Lactose Intolerance Overview
Lactose intolerance is a condition the vast majority of the world’s population suffer from to some degree, particularly adults. What’s more is, whilst lactose intolerance is so common, and some people may suffer terribly with it, the majority of sufferers do not know they are lactose intolerant, and are unaware it is lactose which is causing their bodies distress.
So what is lactose, and why are so many people intolerant to it?
Lactose is one of the prime sugar compounds found in milk. It is present in any milk which comes from animals or humans. In our bodies, we have many different kinds of enzymes which deal with our food intake. These enzymes are basically converters. They take the raw materials we consume, and convert them into special fuel and nutrients our bodies can then use. Without these enzymes, our bodies wouldn’t be able to run on what we give them as raw materials, almost like a diesel car wouldn’t run if you put petrol into it.
So these enzymes are critical to our survival and wellbeing. The enzyme which is responsible for converting lactose into something useful is lactase, which is produced within the small intestine, and the something useful is glucose. Glucose is our bodies’ main energy source, and our brains and nervous systems rely only on glucose to function, so it is vitally important.
As babies, our lactose tolerance tends to be at its highest in our lifetimes. This is because of human evolution, where females produce breast milk and babies are weaned on this milk, and sometimes only on this milk, for a short time. Because a baby needs glucose, and milk may be the only thing consumed in the earliest days, these high levels of lactase production ensure the baby gets the most from their feed, wasting very little lactose.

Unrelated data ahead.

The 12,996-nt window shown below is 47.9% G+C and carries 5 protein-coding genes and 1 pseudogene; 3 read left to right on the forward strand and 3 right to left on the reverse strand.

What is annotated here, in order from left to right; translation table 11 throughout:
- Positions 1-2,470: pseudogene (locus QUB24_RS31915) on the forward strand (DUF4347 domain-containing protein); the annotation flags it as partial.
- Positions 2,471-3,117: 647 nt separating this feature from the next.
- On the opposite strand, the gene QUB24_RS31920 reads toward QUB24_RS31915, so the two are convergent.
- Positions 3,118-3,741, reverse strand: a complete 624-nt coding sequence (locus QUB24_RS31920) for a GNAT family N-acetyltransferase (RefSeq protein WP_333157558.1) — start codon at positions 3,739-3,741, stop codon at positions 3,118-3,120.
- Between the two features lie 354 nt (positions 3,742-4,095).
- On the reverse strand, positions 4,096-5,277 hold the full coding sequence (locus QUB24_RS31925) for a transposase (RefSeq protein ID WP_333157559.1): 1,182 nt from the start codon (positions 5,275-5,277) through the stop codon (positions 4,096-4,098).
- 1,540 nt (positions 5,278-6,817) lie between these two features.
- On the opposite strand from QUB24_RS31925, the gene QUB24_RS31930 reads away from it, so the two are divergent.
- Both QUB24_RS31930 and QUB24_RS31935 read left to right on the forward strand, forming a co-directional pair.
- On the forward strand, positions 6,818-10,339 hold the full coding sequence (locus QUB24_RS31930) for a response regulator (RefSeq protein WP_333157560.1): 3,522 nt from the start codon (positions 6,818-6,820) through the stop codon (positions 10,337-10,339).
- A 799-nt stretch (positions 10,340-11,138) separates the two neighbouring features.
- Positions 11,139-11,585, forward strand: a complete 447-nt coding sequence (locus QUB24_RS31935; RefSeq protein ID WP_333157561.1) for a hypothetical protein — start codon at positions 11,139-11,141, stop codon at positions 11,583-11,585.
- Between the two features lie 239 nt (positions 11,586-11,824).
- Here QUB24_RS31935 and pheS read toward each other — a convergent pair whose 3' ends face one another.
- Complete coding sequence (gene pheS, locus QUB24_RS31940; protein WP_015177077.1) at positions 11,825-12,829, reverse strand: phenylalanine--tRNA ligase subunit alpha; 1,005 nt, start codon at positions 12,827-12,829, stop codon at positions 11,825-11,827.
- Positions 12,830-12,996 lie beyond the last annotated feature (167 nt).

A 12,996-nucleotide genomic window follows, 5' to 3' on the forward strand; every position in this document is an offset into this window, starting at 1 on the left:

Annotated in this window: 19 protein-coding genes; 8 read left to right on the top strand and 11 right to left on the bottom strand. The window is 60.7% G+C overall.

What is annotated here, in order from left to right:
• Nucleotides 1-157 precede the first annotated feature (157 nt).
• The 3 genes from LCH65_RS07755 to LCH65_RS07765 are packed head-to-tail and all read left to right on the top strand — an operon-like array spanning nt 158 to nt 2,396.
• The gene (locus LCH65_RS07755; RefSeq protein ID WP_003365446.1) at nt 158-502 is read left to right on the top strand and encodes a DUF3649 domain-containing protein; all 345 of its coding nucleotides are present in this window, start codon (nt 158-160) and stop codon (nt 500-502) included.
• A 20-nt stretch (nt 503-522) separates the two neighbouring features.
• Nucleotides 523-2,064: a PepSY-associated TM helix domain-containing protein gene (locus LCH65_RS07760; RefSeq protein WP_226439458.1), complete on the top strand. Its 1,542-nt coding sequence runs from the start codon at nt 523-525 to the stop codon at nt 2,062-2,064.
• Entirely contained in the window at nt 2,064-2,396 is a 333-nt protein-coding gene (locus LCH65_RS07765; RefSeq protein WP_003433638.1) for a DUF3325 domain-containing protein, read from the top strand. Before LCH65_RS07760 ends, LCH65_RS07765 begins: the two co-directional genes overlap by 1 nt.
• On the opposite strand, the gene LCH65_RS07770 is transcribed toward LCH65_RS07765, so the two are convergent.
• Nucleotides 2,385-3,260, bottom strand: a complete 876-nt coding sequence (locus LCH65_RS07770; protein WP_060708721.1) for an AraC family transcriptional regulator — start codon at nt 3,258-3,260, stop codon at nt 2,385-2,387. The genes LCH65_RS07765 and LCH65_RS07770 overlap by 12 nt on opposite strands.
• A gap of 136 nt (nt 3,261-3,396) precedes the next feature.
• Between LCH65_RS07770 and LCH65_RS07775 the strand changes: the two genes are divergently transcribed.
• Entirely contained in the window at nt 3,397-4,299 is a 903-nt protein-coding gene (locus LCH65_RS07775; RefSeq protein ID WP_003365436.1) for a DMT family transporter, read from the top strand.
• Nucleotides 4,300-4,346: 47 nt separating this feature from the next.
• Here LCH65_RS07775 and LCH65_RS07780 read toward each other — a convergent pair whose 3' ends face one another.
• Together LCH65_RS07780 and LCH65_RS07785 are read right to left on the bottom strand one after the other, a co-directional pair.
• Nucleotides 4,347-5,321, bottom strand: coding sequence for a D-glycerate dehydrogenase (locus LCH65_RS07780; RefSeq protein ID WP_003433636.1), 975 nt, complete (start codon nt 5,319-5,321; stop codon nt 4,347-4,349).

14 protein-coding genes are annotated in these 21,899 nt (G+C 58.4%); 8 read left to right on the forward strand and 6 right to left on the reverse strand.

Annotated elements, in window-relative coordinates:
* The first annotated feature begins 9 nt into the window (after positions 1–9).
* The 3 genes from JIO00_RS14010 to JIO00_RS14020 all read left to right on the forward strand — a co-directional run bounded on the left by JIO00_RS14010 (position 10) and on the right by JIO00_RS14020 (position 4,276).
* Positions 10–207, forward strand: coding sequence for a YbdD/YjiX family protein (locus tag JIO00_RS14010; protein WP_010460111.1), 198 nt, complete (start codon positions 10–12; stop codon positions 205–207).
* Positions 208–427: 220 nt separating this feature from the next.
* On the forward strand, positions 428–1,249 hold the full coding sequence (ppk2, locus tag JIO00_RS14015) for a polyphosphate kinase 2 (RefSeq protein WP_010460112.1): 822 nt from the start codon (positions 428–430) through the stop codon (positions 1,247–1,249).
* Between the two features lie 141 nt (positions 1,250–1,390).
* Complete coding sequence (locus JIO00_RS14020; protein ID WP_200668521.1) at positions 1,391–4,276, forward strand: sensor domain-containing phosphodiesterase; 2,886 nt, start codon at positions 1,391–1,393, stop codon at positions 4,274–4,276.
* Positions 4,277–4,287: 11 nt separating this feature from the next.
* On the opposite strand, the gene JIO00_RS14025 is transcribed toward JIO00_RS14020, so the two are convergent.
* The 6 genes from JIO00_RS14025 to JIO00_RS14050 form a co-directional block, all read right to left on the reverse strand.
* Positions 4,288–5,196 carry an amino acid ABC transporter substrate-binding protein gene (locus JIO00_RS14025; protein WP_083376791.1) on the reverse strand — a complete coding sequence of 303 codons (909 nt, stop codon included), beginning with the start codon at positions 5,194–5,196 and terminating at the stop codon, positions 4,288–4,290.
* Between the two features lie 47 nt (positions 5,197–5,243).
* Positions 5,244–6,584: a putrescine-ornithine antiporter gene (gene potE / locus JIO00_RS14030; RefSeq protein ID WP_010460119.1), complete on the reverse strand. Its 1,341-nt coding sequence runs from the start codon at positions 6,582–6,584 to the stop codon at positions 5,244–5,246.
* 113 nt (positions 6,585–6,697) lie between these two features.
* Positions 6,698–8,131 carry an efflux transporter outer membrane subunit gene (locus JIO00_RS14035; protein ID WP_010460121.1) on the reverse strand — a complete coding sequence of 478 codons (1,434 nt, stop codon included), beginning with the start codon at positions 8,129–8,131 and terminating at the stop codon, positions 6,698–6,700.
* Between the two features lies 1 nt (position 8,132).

When a baby gets older, between the ages of 2 – 5, we tend to lose much of our tolerance to lactose. The reason for this is, although lactose can sustain a baby during the earliest times, it is absolutely inadequate and inefficient as a main glucose source for people who are older and more active. When we get older and begin eating other foods, our main source of glucose is carbohydrates. Because of this, our small intestines begin to produce less of the lactase enzyme, because high amounts simply aren’t needed anymore.
The result is, when we drink milk or consume other products which are high in lactose content, our bodies can have a hard time processing all of the lactose due to such low lactase production. This can lead to symptoms such as stomach cramps, nausea and diarrhoea. Of course, symptoms will depend entirely on an individual’s lactase production levels and lactose consumption levels.
Although you may not know it, the simple fact is, humans were never meant to continue consuming the quantities of milk we do – if at all – past the weaning period. We have only recently begun to do so since humans domesticated animals such as cows and begun to consume their milk. On the evolutionary scale, the time we’ve been practicing this is minute, therefore our bodies haven’t for the most part genetically evolved to continue producing good levels of lactase in adulthood. This isn’t the case for some people, however. In parts of northern Europe where dairy farming and milk consumption have been going on for generations and generations, some people have genetically developed what is known as ‘lactase persistence’ into adulthood, where lactase production has remained high allowing high quantities of milk to be consumed without any side effects. Northern Europe and those of Northern European descent are thought to be the most lactose tolerant people in the world.
It is worth noting not all babies are lactose tolerant, and some may suffer side effects. If you think your baby may be lactose intolerant, you should raise your concerns with your doctor immediately to prevent the baby from suffering.